Vitamin B-12 Deficiency Among Breastfed Infants
by Anne Eglash MD, IBCLC, FABM
Parental and infant vitamin B-12 deficiency during lactation has been well documented. When should we suspect this?
Authors for this week's article shared data that 10% of infants in Norway have been found to be vitamin B12 deficient. The authors were interested in identifying risk factors for vitamin B12 deficiency in exclusively breastfed infants and describing presenting symptoms.
They reviewed 2 hospital medical record databases in Norway and identified 85 dyads with infants born in 2011-2018 who were under 1 year of age and treated for B-12 deficiency. They compared data to a control group of 252 healthy dyads aged 3-7 months, who were born in 2018-2019.
80% of the infants with vitamin B-12 deficiency demonstrated symptoms within the first 2 months of life. The most common neurologic symptoms were 'spells', which included apnea, absences or motor seizures. Other less common symptoms were hypotonia, excessive sleepiness, failure to thrive, and neutropenia (low white cell count).
- The most common reason for low vitamin B12 in the subject population was a maternal vegetarian or vegan diet.
- Mothers who took a vitamin supplement with B12 during pregnancy were less likely to have an infant with B-12 deficiency.
- Nitrous oxide given to mothers during labor was a risk factor for early infant vitamin B12 deficiency.
- Among the mothers with infants who had low B12 levels, all had low B-12 levels themselves.
- Among the mothers with infants who had low B12 levels, 7% were diagnosed with celiac disease.
See the Answer
In Norway, 5-10% of neonates and infants have biomarkers suggesting vitamin B12 deficiency from newborn screening tests and unselected clinical screening, respectively.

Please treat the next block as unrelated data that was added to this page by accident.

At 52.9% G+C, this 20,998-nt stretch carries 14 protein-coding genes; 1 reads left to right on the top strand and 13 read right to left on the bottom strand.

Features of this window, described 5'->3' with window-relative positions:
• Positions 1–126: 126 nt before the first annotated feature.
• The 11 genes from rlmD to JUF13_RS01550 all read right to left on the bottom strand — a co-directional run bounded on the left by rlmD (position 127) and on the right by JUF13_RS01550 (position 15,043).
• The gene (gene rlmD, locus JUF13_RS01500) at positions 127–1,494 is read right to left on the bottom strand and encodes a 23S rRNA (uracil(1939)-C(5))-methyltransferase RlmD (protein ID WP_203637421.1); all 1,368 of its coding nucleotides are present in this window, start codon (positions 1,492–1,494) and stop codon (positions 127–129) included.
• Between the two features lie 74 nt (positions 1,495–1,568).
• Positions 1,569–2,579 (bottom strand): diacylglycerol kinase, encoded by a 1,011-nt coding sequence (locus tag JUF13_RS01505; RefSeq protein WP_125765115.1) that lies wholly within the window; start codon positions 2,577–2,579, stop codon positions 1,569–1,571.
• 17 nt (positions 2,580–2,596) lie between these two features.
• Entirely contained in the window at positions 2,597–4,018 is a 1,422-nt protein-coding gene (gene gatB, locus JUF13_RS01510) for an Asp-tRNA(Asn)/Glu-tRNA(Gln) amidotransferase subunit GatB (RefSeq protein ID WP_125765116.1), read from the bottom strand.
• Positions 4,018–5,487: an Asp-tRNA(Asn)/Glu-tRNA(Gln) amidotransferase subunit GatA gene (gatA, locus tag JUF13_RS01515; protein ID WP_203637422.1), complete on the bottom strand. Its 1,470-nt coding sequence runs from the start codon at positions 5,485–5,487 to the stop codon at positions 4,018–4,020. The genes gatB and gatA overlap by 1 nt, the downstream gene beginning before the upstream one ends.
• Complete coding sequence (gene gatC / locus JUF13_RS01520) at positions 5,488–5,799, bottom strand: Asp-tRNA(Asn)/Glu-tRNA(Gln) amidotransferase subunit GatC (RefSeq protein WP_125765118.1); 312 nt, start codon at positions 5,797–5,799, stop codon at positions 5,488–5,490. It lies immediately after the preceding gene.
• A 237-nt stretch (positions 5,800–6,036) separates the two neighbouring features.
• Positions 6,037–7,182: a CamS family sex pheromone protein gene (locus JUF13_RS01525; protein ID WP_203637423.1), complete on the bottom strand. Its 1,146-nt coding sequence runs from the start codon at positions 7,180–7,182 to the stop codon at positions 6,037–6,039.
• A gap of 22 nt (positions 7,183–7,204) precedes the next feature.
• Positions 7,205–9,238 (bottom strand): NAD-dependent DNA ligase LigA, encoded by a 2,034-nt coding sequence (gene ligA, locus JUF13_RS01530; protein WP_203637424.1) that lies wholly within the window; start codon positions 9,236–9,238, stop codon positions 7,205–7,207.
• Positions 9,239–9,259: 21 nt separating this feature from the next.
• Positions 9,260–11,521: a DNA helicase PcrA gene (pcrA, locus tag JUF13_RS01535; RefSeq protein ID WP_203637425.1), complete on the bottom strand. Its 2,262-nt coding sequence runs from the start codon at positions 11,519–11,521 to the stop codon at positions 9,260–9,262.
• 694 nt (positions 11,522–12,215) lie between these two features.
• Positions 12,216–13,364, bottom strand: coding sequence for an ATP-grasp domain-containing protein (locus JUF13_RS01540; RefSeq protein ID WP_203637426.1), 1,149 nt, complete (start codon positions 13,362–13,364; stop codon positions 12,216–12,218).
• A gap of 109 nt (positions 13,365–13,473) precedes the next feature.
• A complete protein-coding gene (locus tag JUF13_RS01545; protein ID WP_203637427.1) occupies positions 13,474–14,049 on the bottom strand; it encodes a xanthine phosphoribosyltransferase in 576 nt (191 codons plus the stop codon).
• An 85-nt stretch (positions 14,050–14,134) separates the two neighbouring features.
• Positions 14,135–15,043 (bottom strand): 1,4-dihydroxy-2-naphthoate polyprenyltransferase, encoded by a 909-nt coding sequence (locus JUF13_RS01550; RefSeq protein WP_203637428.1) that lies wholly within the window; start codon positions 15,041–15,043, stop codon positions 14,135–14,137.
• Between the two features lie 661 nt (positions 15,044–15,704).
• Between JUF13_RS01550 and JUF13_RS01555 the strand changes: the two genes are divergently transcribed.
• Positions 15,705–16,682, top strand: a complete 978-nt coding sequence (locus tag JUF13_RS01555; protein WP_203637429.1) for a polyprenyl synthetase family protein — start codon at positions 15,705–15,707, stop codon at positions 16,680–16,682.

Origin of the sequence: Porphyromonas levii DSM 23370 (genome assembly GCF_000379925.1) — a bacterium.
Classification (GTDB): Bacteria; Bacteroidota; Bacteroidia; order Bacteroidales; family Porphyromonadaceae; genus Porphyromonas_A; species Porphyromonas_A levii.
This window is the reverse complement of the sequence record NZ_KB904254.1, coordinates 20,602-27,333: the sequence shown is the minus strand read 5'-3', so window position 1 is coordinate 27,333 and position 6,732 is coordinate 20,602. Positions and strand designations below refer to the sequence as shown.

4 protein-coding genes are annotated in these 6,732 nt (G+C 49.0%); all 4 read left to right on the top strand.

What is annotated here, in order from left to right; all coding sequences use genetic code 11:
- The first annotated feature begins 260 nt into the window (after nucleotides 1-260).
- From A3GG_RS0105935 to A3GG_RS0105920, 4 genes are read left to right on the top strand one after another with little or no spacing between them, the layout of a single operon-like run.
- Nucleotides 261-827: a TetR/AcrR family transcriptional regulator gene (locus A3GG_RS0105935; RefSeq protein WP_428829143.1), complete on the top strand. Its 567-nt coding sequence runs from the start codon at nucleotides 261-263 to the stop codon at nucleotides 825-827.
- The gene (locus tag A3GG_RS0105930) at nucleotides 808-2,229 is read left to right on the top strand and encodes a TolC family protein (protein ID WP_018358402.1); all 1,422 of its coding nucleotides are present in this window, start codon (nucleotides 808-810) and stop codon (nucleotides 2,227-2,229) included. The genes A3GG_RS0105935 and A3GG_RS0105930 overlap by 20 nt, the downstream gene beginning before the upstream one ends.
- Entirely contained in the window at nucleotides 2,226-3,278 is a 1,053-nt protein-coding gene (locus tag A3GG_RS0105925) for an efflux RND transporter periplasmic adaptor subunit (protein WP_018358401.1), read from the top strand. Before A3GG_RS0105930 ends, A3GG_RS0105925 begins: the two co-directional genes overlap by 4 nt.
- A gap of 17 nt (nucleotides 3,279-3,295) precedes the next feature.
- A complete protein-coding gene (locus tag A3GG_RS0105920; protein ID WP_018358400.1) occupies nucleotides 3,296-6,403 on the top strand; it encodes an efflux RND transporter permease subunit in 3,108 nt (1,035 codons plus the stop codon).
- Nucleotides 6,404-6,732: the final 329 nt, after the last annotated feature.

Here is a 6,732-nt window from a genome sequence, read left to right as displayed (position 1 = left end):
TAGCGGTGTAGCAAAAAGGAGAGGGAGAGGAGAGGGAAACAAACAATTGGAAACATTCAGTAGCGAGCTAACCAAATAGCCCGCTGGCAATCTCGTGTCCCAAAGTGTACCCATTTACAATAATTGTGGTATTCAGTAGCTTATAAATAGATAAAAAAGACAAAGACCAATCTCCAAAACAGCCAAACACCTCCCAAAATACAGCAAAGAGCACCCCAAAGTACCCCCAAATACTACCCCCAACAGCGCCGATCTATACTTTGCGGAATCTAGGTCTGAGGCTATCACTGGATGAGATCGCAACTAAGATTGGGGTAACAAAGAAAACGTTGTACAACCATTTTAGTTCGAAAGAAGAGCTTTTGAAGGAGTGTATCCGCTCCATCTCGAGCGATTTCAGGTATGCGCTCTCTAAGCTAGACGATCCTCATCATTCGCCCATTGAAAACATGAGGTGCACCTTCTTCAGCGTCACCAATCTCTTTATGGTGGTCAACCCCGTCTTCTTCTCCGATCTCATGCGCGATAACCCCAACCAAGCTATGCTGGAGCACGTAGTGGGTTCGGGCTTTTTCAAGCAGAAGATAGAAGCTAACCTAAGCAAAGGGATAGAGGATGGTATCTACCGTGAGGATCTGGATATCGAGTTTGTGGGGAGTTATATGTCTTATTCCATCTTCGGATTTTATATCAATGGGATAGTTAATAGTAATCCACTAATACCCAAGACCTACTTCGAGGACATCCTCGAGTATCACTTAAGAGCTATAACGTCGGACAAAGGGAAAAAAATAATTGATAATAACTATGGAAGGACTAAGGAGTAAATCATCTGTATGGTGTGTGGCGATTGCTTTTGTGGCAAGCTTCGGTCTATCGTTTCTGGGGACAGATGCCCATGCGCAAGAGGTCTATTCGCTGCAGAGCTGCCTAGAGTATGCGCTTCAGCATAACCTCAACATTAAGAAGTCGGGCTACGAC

The aims were to identify risk factors and describe presenting symptoms and biochemical profiles in infants diagnosed with vitamin B12 deficiency.
In this case-control study, we searched hospital medical records for infants younger than one year born in 2011-2018, diagnosed with vitamin B12 deficiency. We compared 85 cases with a control group of 252 infants aged 3-7 months. Parents completed questionnaires.
Of the 85 cases with vitamin B12 deficiency, 80% presented with spells (37%) of apneas, motor seizures, or absences within the first two months of life. Tremor (29%) and irritability (18%) were the most common findings at the first examination. Serum total homocysteine ≥10 μmol/L was found in 77% of cases compared to 28% of controls (P < 0.001). None of the mothers were vegetarians, but 25% reported a previous history of vitamin B12 deficiency and 7% had celiac disease. The dose of nitrous oxide given during labor was significantly associated with infant serum total homocysteine level at diagnosis (r = 0.37, 95% confidence interval = 0.16-0.55, P < 0.001) for cases, but not for controls.
Spells, tremor, and irritability are common findings in early infant vitamin B12 deficiency. Nitrous oxide given during labor is proposed as a contributing risk factor to the development of early infant vitamin B12 deficiency.
None of the mothers in this population whose infants had vitamin B-12 deficiency were vegans or vegetarians.
The authors stated that total homocysteine is a preferred biochemical marker of infant B-12 status, with a level <6.5µmol/L considered normal at 4 months of age. An elevated total homocysteine is associated with vitamin B12 deficiency.
The dose of nitrous oxide administration during labor correlated with infant serum total homocysteine, and there is evidence that nitrous oxide interferes with vitamin B12 metabolism.
The authors made the point that in studies among other populations, vegan or vegetarian diets were responsible for vitamin B12 deficiency. However, in Norway, where vegan and vegetarian diets are less common, infant vitamin B-12 deficiency should still be suspected among infants who present with early neurologic symptoms, failure to thrive, or excessive sleepiness.